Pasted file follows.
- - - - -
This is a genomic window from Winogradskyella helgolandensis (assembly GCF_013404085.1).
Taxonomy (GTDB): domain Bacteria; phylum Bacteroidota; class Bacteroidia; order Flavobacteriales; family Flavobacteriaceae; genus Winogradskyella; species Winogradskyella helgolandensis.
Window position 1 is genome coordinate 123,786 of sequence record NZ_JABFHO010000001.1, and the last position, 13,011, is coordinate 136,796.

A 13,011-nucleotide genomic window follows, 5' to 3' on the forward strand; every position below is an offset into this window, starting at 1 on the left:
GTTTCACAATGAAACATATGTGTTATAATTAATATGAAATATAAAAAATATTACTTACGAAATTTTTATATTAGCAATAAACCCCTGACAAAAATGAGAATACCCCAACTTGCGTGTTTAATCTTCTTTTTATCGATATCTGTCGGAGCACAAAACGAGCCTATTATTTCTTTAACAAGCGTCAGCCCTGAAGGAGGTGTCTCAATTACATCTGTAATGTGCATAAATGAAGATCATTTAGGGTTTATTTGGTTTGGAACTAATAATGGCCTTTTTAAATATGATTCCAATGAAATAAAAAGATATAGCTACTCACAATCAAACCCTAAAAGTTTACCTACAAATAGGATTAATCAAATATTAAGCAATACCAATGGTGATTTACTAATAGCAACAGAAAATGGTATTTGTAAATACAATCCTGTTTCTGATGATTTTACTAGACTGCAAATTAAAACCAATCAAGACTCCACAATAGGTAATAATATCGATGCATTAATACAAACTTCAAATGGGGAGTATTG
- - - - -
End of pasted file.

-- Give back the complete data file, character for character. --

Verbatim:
This is a genomic window from Winogradskyella helgolandensis (assembly GCF_013404085.1).
Taxonomy (GTDB): domain Bacteria; phylum Bacteroidota; class Bacteroidia; order Flavobacteriales; family Flavobacteriaceae; genus Winogradskyella; species Winogradskyella helgolandensis.
Window position 1 is genome coordinate 123,786 of sequence record NZ_JABFHO010000001.1, and the last position, 13,011, is coordinate 136,796.

A 13,011-nucleotide genomic window follows, 5' to 3' on the forward strand; every position below is an offset into this window, starting at 1 on the left:
GTTTCACAATGAAACATATGTGTTATAATTAATATGAAATATAAAAAATATTACTTACGAAATTTTTATATTAGCAATAAACCCCTGACAAAAATGAGAATACCCCAACTTGCGTGTTTAATCTTCTTTTTATCGATATCTGTCGGAGCACAAAACGAGCCTATTATTTCTTTAACAAGCGTCAGCCCTGAAGGAGGTGTCTCAATTACATCTGTAATGTGCATAAATGAAGATCATTTAGGGTTTATTTGGTTTGGAACTAATAATGGCCTTTTTAAATATGATTCCAATGAAATAAAAAGATATAGCTACTCACAATCAAACCCTAAAAGTTTACCTACAAATAGGATTAATCAAATATTAAGCAATACCAATGGTGATTTACTAATAGCAACAGAAAATGGTATTTGTAAATACAATCCTGTTTCTGATGATTTTACTAGACTGCAAATTAAAACCAATCAAGACTCCACAATAGGTAATAATATCGATGCATTAATACAAACTTCAAATGGGGAGTATTG